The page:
Chapter 1.Relationships: Finding Love

On Flirtation

There’s a person at another firm you quite often have to speak on the phone – mostly about recurrent issues with a licensing agreement. You’ve never actually met them you’re in different parts of the world) though their profile photo is intriguing: a crisp shirt, nice glasses – but you know you can’t necessarily tell very much from that. It’s always fun chatting with them – you like their voice; when there’s a problem they spin out a sympathetic phrase ‘oh … I know … I know’ – you’re really only lamenting an ambiguity in the clauses about merchandising rights, but their tone suggest other possible occasions when they might say that in the same way: if you told them them about feeling lonely at the sales conference in Antwerp or the way Bach’s cantata Bist du bei mir sometimes makes you want to cry. They’re not saying anything intimate outright, they are just hinting. They are creating a suggestive atmosphere that invites you to join in. You might exaggerate your excitement around banal things …‘it’s so lovely of you to … have a senior partner clarify the corporate advertising strategy’: the way you say it – stressing ‘lovely’ – implies something bigger: you are lovely. They sign off in a sweet way: ‘till soon’. Which conjures up a double cheek kiss, a sympathetic glance into your eyes and a pat on your arm. It’s a charming little flirtatious moment in the middle of a tricky afternoon.

You might find yourself flirting at a party, when you meet up with an old friend, when you have tea with a lovely elderly neighbour, across the boardroom table, with a colleague at work or even with your partner. It’s possible to take a negative view of flirting – most often when someone we like flirts with someone other than us. But that’s because flirting is understood only in a very narrow way: as an early step in a mating ritual that tests the waters for sex.  


© Flickr/martin.mutch

But the pleasure of flirting is not primarily erotic. It’s more aligned with friendship. And it’s core impulse is generosity. Essentially, when we flirt we are showing another person that we like them and find them attractive. When people are good at flirting it’s clear that they are many steps away from a suggestion of hopping into bed – though there might be a hint that it would be nice to stroke this person’s hair, or cuddle them or whisper to them in the dark. But these are pleasures of affection and it’s unfortunate if we categorise them mainly as foreplay.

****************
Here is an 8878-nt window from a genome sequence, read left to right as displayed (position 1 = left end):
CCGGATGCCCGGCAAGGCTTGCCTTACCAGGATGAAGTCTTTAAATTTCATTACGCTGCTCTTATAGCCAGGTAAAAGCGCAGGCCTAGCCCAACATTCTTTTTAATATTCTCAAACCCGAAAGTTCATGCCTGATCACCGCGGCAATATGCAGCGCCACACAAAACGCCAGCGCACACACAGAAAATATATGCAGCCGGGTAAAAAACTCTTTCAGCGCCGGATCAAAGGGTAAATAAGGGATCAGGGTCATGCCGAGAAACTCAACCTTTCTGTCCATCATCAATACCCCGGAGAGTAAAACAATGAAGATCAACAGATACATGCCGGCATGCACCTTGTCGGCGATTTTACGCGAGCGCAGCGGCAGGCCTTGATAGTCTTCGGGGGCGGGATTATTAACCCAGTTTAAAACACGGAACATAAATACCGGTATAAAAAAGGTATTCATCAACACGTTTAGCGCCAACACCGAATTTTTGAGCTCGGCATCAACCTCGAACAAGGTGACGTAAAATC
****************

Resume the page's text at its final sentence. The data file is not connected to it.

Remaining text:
Some people could do with toning down their self-esteem, but usually we’re not at all given to over-estimating how much other people might be interested in us (the problem typically runs the other way, we find it increasingly difficult to imagine being the object of desire for anyone); we don’t need to follow through with this person – the benefit is a needed boost to one’s self-perception. And we love it when another person indicates that they think we are just a little bit lovely. We usually need plenty of reminders of this.


© Flickr/Peter Morgan

One of the nice things about flirting is that it is highly flexible. People can flirt across gulfs of political belief, of social, economic or marital status, of sexual inclination and (with obvious caveats) of age: the 26-year-old corporate lawyer and the 52-year-old man behind the counter of the corner shop can flirt; so can the cleaner and the CEO. And it’s moving when they do because they are demonstrating how kindness and interest and a touch of mutual attraction can overcome distance.

Because flirting is non-committal it can look as if it is insincere. Isn’t the flirt only pretending? This is an attitude fostered by a Romantic ideal of total coherence: either we are completely sincere and speak straight from the heart or we are, in effect liars. So, in some of the great Romantic novels of the 19th century ‘flirt’ is a term of abuse; the brooding hero would be applauded for renouncing his finance (and retiring, in disgust at the world, to a partially ruined castle in the Highlands) if she flirted with another man; and no fine heroine would ever adopt a playful, semi-erotic tone with anyone except her single true love. But they missed something important.


The ideal flirtation is a small work of social art co-created by two people; it is civilised artifice. It acknowledges limitations, it is worried about consequences, it knows you shouldn’t let a momentary impulse damage a long standing relationship. So it invents a safe version of seduction. It constitutes a wise accommodation with reality, while working out how to have the nicest time with another person. We should flirt more.